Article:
In a 2018 report, by the Social Market Foundation revealed that the number of people who were not served by a mainstream bank account, which is thought to include over a million people in the UK, are more likely to be penalised by the so-called ‘poverty premium’.
The report considered data from a number of sources, including a 2010 report by Save the Children and a 2016 study conducted by the University of Bristol.
The Extent of the Poverty Premium
The sum identified for this premium was £256 accounting for the additional research and how much on average an individual would pay annually on excess charges, fees and interest on standard goods, compared to their peers who were ‘financially included’.
These excess charges could include anything from paying more for household bills, (like gas, electricity, broadband and water), when having to pay in cash or by cheque rather than direct debit or standing order and not being able to purchase products and services online and thus often missing out on the best deals.
Defining the Poverty Premium
A poverty premium is the additional costs that are faced by low-income households when purchasing the same essential goods and services as households on higher incomes.
There are eight main areas where the impact of the poverty premium can be most felt. These include:
- Using more expensive pre-payment meters – either because of the payment method or because these customers are on a ‘sub-optimal’ deal.
- Not paying by the cheapest billing method – this is often direct debit, which can only be paid by those with a banking facility.
- Unable to move to the best fuel tariff – this can be related to credit score or the inability to pay via direct debit.
- Paying to receive paper bills due to lack of internet access
- Geographical premiums – paying more for services when living in an expensive or remote area
- Insurance – Lack of internet access can prevent individuals from comparing deals. Often insurance renewals can increase and in some cases cancelling a contract once it’s begun to move to a cheaper provider can result in more costs
- Paying to access money – for example, only being able to access ATM’s that charge.
- Using higher-cost credit – This occurs when low-income consumers pay higher interest when they purchase essential goods on credit.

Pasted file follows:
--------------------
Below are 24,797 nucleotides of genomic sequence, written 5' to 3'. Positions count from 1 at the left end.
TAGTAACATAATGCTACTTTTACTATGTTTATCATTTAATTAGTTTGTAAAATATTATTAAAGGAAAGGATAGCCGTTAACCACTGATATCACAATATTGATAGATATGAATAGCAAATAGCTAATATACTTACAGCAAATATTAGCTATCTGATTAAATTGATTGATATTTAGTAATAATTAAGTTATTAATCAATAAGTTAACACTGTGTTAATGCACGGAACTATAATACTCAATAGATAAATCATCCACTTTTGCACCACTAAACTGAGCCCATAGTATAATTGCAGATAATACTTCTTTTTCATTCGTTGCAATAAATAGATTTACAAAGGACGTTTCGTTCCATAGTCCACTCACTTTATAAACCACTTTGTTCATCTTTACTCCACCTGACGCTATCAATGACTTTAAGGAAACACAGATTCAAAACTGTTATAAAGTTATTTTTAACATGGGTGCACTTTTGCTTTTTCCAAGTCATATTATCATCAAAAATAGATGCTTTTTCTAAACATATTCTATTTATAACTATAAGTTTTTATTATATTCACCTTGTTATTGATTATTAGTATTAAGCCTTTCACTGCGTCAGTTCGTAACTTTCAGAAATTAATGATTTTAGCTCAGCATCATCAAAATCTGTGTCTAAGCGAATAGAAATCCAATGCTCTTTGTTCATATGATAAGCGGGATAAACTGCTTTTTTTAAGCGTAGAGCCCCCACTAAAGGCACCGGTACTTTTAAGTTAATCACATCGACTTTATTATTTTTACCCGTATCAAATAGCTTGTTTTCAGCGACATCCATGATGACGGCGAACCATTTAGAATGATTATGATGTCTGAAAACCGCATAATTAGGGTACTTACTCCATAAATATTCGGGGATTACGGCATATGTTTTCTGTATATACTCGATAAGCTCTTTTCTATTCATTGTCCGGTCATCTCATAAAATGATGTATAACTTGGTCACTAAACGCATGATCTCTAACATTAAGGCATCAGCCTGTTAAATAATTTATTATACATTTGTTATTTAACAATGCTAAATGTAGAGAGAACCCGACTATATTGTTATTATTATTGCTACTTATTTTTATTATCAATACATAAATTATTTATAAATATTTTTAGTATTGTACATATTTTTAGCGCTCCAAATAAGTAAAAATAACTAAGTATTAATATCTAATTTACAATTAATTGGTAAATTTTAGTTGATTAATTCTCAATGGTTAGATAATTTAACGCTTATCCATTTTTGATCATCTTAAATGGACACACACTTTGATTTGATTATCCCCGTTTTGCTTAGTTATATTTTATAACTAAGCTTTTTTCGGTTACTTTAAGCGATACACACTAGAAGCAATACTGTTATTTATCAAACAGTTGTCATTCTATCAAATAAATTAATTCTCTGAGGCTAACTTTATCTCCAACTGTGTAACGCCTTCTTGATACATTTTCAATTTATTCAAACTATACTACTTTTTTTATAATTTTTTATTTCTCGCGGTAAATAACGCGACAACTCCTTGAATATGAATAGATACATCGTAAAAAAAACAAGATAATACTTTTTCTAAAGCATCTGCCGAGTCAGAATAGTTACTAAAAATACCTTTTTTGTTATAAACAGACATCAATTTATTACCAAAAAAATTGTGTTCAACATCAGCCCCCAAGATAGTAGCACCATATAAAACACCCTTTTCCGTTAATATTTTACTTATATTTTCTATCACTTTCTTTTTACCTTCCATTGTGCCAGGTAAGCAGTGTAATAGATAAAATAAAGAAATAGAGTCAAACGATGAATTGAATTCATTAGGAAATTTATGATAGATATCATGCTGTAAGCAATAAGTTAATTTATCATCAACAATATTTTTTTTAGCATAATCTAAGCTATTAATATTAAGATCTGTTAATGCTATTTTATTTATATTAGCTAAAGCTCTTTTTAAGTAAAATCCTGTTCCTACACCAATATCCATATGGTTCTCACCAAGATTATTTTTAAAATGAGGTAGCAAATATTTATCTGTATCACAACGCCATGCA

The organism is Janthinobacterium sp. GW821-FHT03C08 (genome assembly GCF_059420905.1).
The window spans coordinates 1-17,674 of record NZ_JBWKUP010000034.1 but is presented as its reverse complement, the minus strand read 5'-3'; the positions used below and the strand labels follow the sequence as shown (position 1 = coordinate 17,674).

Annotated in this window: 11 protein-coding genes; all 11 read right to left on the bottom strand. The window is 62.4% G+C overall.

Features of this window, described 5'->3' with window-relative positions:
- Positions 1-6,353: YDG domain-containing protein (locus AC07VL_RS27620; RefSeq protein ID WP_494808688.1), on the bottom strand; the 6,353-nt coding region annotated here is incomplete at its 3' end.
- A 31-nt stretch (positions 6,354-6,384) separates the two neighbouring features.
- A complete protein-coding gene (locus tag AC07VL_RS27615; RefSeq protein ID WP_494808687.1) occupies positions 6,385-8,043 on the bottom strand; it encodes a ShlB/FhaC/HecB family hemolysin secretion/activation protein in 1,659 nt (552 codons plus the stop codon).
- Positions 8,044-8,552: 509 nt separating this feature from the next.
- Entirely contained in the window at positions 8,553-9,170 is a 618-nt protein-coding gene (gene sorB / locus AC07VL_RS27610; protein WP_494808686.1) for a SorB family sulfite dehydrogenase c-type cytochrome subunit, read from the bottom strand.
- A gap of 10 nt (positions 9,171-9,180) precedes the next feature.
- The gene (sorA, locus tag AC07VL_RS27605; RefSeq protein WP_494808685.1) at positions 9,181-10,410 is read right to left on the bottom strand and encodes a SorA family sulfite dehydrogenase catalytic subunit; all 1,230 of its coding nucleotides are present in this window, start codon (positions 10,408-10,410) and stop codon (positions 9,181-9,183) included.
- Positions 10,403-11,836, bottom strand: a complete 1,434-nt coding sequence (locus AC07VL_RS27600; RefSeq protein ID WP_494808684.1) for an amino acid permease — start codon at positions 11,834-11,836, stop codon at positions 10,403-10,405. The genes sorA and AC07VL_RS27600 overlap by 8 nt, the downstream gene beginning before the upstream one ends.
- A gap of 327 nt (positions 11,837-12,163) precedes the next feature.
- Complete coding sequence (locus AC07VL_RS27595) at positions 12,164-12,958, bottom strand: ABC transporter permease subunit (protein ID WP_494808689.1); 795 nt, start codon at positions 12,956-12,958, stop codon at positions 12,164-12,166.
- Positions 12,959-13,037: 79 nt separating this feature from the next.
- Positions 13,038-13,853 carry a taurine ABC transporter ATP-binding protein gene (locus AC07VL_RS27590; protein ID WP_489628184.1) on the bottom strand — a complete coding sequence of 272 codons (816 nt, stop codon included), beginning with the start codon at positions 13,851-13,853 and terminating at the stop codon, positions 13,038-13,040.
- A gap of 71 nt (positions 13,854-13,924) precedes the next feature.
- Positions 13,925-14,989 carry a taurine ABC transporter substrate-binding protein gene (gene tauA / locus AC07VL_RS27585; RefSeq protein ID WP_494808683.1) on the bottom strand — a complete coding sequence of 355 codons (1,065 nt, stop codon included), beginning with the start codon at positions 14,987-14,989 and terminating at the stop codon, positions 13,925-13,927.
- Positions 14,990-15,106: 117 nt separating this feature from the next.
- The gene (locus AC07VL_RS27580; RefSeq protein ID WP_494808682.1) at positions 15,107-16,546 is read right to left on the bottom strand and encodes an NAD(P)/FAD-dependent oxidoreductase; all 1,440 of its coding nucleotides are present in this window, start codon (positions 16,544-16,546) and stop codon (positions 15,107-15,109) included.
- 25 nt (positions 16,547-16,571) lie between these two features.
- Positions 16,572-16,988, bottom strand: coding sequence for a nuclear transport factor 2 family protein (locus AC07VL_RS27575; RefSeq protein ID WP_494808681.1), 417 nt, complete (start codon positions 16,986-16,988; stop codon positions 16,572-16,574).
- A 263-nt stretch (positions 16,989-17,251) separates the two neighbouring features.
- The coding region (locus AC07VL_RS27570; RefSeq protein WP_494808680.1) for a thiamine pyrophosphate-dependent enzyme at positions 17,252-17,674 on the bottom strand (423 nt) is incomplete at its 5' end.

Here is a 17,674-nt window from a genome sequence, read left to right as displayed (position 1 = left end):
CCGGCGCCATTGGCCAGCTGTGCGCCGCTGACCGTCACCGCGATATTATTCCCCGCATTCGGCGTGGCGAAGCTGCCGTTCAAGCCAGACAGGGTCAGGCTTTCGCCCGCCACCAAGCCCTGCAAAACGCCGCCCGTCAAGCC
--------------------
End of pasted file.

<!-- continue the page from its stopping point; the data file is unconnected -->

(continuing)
Vulnerable Consumers Pay More
When consumers have limited options for purchasing things, such as a lack of online banking, they can end up paying quite a bit more for the same products and services.
According to a 2014 report by Consumer Futures, a statutory representative for consumers across the UK, the basic cost of running a household that pays a ‘premium’ on their vital services can increase by 10%. Certain groups of consumers pay higher prices for goods and services, simply because of their vulnerable position in the market.
Promoting Financial Inclusion Through Alternative Banking Solutions
Even if consumers don’t have a bank account, and can’t currently get one, they should still be able to access to fair prices, with discounts and without the additional costs. Alternative banking providers can provide services that are similar to those of a bank account.
Alternative Banking with Suits Me
Suits Me is one example of an alternative banking solution. Where we strongly believe in financial inclusion and believe that everyone should gain access to suitable banking, regardless of their background, personal circumstances or financial position.
We off all of our account holders a contactless Mastercard® debit card that can be used in millions of locations worldwide. You can manage your money through online banking, or via our mobile banking app.
This means that bank transfers and payments can be made much easier and faster. You’ll be able to manage your direct debits and set up standing orders through the app, reducing the poverty premium you may have encountered.
Additionally, we offer all of our account holders an exclusive cashback reward programme, where you’ll be able to get a percentage of your money back when you use your Suits Me card with our retail partners.